Prior studies have shown that roadblocks exist for women to achieve higher career levels in plastic surgery. The authors evaluate female representation as lecturers, panelists, and moderators at national and regional plastic surgery meetings.
The annual meetings between January 2014 and January 2019 for 12 national and regional plastic surgery societies were included in this study. Data regarding sex of speakers were extracted from meeting programs. Binomial distribution analysis was used to compare female representation at meetings as compared with female representation among plastic surgeons. Analysis of variance with Tukey post hoc analysis was used to evaluate for differences in female representation among regions and subspecialties.
Females comprised 14.8% of speakers, including instructors, moderators, and panelists, at all included plastic surgery meetings. There has not been a significant increase in the representation of females at plastic surgery meetings in the past 5 years (P = 0.08). Five of 12 societies had significantly lower female representation as speakers than expected by the proportion of female plastic surgeons (P < 0.05). American Society for Craniofacial Surgeons had significantly lower representation as compared with other subspecialty meetings (P < 0.01), and Texas Society of Plastic Surgeons had significantly lower representation among regional meetings (P < 0.05).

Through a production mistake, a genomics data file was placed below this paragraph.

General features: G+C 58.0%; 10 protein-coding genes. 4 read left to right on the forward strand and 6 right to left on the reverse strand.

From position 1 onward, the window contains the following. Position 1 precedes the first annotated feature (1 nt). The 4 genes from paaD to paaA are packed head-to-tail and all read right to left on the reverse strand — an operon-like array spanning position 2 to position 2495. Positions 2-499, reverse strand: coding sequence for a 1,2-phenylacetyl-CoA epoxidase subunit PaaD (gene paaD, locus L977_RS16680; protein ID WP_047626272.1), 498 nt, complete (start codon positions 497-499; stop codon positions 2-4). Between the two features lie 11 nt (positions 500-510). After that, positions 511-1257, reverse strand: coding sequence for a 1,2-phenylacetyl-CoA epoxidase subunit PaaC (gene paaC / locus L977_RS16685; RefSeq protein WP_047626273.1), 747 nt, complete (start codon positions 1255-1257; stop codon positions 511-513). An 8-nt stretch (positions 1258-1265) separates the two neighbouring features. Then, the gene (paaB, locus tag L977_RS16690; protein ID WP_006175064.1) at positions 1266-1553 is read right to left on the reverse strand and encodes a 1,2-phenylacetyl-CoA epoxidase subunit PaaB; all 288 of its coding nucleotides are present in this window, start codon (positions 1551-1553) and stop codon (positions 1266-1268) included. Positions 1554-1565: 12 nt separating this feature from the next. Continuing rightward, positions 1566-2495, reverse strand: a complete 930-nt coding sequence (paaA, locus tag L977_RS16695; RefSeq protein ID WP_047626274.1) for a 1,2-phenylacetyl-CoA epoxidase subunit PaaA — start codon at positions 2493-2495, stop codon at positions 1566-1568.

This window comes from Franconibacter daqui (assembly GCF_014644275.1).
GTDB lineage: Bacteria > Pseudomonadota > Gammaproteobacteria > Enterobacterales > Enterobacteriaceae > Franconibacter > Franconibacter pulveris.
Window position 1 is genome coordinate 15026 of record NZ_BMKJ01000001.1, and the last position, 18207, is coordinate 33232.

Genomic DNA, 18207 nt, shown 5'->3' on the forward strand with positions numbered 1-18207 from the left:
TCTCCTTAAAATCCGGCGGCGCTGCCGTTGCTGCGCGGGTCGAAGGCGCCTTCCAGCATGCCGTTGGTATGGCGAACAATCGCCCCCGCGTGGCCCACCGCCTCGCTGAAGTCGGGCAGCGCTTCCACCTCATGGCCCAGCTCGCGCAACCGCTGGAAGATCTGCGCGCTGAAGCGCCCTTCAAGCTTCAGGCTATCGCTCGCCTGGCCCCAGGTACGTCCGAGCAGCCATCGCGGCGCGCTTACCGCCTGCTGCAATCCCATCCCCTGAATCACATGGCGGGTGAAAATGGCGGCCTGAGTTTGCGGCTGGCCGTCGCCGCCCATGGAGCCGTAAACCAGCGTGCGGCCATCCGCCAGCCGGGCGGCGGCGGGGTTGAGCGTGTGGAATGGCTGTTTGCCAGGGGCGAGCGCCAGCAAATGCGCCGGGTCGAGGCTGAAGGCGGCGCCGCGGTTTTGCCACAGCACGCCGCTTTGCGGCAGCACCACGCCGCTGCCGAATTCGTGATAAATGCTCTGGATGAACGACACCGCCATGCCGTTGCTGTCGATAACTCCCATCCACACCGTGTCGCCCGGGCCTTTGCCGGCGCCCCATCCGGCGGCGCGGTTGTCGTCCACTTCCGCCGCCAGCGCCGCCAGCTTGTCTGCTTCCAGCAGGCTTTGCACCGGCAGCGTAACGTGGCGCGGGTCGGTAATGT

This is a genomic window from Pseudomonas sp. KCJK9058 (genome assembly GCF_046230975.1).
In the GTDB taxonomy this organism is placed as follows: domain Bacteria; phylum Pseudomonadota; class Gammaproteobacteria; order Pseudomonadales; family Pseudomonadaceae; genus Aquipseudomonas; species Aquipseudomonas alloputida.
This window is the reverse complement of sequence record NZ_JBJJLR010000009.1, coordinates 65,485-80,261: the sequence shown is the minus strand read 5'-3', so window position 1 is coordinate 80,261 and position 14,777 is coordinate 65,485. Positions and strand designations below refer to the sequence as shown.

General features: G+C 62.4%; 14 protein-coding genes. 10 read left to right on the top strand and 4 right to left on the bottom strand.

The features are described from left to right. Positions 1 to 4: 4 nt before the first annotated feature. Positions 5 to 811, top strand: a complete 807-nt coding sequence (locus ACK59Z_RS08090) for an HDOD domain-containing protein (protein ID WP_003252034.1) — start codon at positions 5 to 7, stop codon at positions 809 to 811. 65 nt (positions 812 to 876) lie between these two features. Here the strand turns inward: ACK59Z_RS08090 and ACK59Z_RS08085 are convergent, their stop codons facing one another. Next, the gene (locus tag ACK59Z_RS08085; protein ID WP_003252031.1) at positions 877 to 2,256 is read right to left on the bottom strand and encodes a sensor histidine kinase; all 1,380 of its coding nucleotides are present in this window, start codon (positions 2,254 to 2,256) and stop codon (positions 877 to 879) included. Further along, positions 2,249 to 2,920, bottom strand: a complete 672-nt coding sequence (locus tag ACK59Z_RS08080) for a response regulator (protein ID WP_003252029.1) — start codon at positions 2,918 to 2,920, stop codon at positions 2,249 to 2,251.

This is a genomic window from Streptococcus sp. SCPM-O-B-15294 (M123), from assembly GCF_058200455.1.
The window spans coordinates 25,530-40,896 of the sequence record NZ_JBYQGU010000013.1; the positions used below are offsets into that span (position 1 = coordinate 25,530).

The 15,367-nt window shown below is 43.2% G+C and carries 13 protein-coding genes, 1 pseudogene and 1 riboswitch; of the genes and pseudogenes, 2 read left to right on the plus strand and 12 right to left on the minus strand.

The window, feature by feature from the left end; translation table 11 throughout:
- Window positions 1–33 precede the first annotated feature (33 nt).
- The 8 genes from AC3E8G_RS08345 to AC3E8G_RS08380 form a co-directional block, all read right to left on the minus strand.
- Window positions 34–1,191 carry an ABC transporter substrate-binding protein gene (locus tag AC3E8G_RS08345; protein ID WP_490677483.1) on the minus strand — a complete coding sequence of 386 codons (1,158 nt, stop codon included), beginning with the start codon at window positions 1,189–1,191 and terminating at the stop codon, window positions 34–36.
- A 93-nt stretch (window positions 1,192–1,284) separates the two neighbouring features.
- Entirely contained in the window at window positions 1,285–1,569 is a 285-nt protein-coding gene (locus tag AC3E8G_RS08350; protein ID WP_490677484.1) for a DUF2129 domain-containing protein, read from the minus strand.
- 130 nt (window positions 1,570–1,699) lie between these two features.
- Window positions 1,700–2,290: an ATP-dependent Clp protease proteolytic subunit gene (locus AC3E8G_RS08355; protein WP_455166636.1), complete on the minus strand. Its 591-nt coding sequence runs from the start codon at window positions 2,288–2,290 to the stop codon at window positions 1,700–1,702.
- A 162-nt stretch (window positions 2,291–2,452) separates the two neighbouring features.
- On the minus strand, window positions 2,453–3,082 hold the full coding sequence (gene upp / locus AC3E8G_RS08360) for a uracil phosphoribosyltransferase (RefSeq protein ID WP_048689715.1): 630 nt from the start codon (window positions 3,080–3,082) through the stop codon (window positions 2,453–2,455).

Female representation among plastic surgery residents and faculty has increased, yet women remain disproportionately underrepresented on the podium at educational meetings. Providing women the opportunity to serve as speakers, moderators, and panelists at meetings will ultimately enhance the diversity of our plastic surgical leadership.